In the Agile framework of software development, the user story entails a description of features determining the needed goal from the end-user perspective. In order to craft a great user story meeting market requirements and satisfying users’ expectations, acceptance criteria have to be elaborated upon in advance. To prevent issues from happening across the project life cycle and eliminate misconceptions between stakeholders, managers, and end-users, project teams must clearly define the purpose of the product provided in the software requirements documentation. Ensuring concise product acceptance criteria (AC), you clarify the conditions a specific user story must meet.
So why do you need acceptance criteria? Let’s formulate this question in another way: what would happen if my business didn’t cover acceptance criteria? There will be a high possibility of poor communication which is the primary contributor to the project failure.
Due to poor requirements management, 47% of projects are prone to a fiasco. Therefore, it is of high importance to establish synchronization with project requirements and the development teams to deliver the desired functionality. Acceptance criteria will play here a role of a mediator throughout the stages of product development facilitating effective communication between team members to avoid unpredicted outcomes at the end of the development stage.
So What Are the Acceptance Criteria?
Acceptance criteria (AC) are a set of predetermined requirements that must be complied with to ensure that all scenarios are considered and user stories are accomplished subsequently. Since different team members are involved in the process of product development, it is important to eliminate the gaps that are standing in the way between the client vision and the development delivery. With acceptance criteria, each particular feature in the user story is defined to ensure that deliverables meet the client’s requirements.
Why Do You Need Acceptance Criteria?
For cross-functional teams applying Agile methodology, it is critical to clearly define AC in the product backlogs as they can serve as a guarantee of your product representation to the end-user and a pillar for development teams to rely on. Let’s outline the key benefits your product teams can obtain while leveraging acceptance criteria in the user stories:
- Development teams are in coherence and relevancy with the client. AC plays a significant role in the smooth collaboration between the client and the development team who definitely have to be on the same page to yield desired outcomes.
- AC help to define user story scope and reduce ambiguity. By that said, we mean that acceptance criteria facilitate the clear-cut vision of the user story giving the understanding of the functionality from the beginning to the finish so that you know whether the story is “done”.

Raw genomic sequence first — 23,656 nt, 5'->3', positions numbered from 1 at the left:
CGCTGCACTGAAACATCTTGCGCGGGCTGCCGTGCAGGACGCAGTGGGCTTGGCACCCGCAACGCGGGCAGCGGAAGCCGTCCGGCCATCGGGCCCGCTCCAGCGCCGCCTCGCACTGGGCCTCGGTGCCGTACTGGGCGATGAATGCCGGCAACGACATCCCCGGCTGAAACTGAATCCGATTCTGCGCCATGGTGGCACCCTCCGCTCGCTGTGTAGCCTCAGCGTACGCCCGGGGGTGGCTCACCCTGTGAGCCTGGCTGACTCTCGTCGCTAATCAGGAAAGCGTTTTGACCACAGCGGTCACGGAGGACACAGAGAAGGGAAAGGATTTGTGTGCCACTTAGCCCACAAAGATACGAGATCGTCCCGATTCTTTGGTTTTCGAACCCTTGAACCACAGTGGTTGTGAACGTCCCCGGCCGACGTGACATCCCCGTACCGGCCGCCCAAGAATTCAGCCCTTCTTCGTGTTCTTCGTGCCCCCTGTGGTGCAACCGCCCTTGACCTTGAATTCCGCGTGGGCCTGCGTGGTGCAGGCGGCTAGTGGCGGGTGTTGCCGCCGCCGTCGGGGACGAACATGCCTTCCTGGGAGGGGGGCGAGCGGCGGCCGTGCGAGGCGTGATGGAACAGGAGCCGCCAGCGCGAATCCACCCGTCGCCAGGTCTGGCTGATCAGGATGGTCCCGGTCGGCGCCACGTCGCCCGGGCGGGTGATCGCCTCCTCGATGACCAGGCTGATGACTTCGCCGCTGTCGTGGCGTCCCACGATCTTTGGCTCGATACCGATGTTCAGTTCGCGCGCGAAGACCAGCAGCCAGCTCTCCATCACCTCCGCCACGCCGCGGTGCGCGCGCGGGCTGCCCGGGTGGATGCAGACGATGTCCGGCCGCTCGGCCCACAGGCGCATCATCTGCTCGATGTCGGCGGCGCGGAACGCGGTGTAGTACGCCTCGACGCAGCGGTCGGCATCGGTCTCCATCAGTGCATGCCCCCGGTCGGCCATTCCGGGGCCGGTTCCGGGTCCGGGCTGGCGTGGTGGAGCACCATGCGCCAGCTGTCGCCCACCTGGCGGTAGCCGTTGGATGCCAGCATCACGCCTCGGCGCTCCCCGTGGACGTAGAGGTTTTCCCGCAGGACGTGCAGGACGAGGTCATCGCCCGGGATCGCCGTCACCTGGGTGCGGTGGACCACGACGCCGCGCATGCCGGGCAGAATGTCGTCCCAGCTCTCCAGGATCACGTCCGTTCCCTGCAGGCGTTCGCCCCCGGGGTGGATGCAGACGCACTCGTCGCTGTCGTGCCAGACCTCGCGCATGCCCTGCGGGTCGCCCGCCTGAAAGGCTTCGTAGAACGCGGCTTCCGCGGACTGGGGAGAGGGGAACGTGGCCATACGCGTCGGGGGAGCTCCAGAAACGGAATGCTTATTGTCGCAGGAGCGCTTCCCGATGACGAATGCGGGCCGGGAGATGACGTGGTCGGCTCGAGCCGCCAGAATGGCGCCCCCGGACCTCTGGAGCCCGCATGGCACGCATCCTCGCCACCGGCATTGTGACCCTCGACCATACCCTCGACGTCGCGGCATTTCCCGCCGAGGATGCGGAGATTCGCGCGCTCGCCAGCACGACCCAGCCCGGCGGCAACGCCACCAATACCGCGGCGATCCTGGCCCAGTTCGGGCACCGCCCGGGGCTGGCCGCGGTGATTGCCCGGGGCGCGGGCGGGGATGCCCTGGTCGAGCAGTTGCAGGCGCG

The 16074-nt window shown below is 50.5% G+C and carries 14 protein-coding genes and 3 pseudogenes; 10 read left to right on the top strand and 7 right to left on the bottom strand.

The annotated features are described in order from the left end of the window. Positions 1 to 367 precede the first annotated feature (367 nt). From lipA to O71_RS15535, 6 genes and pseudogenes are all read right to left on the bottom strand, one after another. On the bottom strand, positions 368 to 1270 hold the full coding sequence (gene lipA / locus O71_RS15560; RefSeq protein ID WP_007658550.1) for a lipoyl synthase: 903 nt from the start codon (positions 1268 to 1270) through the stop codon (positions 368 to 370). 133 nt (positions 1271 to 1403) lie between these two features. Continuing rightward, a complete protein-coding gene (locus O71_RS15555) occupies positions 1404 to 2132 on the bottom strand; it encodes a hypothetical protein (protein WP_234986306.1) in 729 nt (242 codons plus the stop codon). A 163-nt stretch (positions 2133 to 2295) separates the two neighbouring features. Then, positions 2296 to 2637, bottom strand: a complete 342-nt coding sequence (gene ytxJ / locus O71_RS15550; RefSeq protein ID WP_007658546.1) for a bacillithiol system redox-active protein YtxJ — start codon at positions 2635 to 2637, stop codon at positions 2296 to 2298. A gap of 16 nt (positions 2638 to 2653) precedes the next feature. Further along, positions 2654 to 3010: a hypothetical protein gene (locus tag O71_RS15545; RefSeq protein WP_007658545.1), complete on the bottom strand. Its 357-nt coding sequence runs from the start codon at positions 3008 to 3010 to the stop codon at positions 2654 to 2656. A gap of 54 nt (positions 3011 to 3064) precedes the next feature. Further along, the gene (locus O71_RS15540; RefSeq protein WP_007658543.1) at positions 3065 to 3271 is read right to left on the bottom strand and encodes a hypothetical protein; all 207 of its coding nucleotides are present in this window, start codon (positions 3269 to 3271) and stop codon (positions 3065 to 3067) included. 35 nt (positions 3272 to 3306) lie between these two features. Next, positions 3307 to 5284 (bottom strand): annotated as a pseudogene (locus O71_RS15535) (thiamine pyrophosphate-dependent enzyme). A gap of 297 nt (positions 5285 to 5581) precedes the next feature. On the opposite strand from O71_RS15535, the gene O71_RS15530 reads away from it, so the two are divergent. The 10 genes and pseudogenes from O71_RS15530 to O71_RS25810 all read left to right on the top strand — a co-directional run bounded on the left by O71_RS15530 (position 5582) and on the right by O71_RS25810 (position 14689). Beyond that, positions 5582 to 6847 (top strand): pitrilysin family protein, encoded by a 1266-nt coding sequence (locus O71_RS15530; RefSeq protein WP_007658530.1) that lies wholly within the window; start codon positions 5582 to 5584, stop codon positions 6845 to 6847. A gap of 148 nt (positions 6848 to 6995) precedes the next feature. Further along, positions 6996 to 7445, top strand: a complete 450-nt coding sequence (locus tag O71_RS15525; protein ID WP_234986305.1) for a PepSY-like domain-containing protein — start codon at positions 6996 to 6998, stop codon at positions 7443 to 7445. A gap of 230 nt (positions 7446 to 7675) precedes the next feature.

- With acceptance criteria, the testing process is streamlined. Each acceptance criterion is translated into manual or automated test cases with pass/fail results.
- You are able to properly and accurately evaluate features. AC scenarios foster the correct estimation and planning of the user stories.
How to Write Acceptance Criteria: Formats and Types
There is no precise answer to this question since each team individually defines the best procedure and type of generating acceptance criteria. There are different formats available, however, the most commonly used are the following:
- Scenario-oriented (Given-When-Then)
- Rule-oriented (Checklist criteria)
GWT (Given/When/Then) approach illustrates the sequence of each criterion. Given (prerequisite), when (the action is performed), then (the result is achieved). It is worth mentioning that the GWT approach is derived from BDD (behavior-driven development) which facilitates the process by focusing on the user’s perspective and value thanks to the writing in the first person. By that we mean, from the end user’s viewpoint, you can easily streamline the navigation of the software product as well as simplify development delivery.
So let’s analyze this approach by providing some acceptance criteria examples. First, let’s see the template for the standard user story:
As (I – a user), I want (to take some action), so that (I can achieve the desired outcome).
Now let’s proceed with some concrete scenarios for a specific user story.
User story: As a user, I want to be able to select the product on the online shop, so that I can proceed with purchasing the product.
Scenario: Successful purchasing the product on Amazon
- Given: The user navigated to the product page on Amazon
- When: The user clicks “add to cart”
- Then: The system navigates the user to the checkout
- Then: Offers to select the shipping address
- Then: The user places the order.
User story: As a guest, I want to be able to sign up for the app via a Google account, so that I will be able to access my account quickly.
Scenario: Quick signing up for the app
- Given: The user navigates to the Sign-up page
- When: The user clicks on the Google button
- Then: The system offers to choose an account
- And: The user enters his credentials.
While a scenario-oriented format for writing user story acceptance criteria is suitable for complex workflows with many entry and exit points, rule-oriented acceptance criteria that are represented in the format of a bullet list or a checklist, is a perfect option for project scope creep that is limited without the need to scale up. When selecting the format for writing acceptance criteria, you have to define what features are needed to be covered, if there is a need for accurate details of the scenarios, and whether you need clear-cut statements or more precise branches of answers.
Rule-oriented acceptance criteria will fit your project if you need a number of strict rules to depict system-level functionality. Let’s take a look at how a rule-oriented approach can help fulfill the user actions required:
User story: As a user, I want to get a demo of the product on the web page.
- The hello bar is located at the top of the page.
- By clicking the red button, a user is moved to the contact form.